ALBION'S value soared to £224 million in their first season in the Premier League.

It placed them 15th in financial terms – the same as their finishing position – but is still well short of the £300 million plus investment in the club by owner-chairman Tony Bloom.

The figures are revealed in a report by the University of Liverpool, where Albion fan Kieran Maguire is a lecturer in football finance.

The Seagulls' value is higher than arch rivals Crystal Palace, Watford, Bournemouth and two of the relegated clubs, West Brom and Swansea.

The report says: "Brighton, like Huddersfield (14th £231 million), made survival their objective last season in their first Premier League season. They spent more on signings in 2017/18 than in the club's previous 117 seasons added together.

"Whilst £57 million was a significant player investment for Brighton it was still modest by Premier League standards."

Only six clubs spent less and the domination of the 'Big Six' is increasing. They were responsible for £10.9 billion (74%) of the overall value of clubs of £14.7 billion.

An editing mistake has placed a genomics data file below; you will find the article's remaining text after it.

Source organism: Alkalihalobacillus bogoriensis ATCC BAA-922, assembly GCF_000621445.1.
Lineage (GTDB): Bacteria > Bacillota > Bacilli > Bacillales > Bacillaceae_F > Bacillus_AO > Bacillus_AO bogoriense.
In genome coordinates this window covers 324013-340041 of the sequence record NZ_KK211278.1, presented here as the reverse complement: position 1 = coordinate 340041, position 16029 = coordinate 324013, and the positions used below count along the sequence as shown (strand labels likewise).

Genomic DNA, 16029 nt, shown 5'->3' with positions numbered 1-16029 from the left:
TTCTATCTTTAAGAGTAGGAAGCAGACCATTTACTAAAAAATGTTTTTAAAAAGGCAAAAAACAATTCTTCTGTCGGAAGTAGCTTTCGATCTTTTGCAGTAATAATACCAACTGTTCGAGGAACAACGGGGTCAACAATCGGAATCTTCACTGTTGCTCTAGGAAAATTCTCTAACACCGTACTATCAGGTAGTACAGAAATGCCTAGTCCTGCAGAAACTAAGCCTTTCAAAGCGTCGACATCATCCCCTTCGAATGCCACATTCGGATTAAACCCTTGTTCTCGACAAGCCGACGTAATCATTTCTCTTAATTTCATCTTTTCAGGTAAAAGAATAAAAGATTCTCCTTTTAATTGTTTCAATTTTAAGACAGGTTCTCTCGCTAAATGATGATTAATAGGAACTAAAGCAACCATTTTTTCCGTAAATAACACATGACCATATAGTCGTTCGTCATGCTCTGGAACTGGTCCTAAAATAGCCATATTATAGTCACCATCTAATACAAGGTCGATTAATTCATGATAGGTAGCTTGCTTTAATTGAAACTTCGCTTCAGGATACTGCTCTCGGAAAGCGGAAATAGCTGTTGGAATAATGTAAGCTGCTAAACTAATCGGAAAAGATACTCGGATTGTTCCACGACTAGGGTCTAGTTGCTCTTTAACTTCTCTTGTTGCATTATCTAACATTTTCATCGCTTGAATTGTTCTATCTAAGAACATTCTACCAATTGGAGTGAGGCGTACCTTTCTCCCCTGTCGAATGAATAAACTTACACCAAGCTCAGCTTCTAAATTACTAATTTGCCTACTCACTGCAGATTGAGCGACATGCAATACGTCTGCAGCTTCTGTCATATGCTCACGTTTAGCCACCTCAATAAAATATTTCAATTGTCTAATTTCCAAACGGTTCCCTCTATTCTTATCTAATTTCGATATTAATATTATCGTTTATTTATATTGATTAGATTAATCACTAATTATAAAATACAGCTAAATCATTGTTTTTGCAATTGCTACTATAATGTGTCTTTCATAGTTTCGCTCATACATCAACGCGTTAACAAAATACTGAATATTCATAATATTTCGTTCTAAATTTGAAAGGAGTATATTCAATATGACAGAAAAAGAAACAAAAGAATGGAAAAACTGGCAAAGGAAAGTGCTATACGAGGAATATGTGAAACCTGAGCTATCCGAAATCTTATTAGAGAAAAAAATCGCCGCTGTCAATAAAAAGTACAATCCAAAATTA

Manchester City (£2,364 million) replaced United (£2,087 million) as the most valuable club as higher wages and lower profits took their toll at Old Trafford.

Sunday's hosts Arsenal have dropped from third to sixth, their value falling by nearly a quarter to £1,368 million due to missing out on Champions League qualification.

While revenue in the Premier League rose by £253 million, this was outstripped by a total wage increase of £356 million as several mid-ranking clubs suffered falls in their value.

The report concludes: "The Big Six clubs continue to be very valuable and their dominance of revenue streams is likely to ensure that the gap between themselves and the remaining clubs in the Premier League is maintained.

"Cost control is proving to be very difficult for all clubs in the division, especially in terms of wages and this may restrict future growth in the value of clubs especially with broadcast revenue growth slowing.

"Wages as a proportion of revenue fell to the lowest figure in a decade in 2016/17 when the new broadcast deal commenced but increased in 2017/18 and could easily exceed 60 per cent in the next season."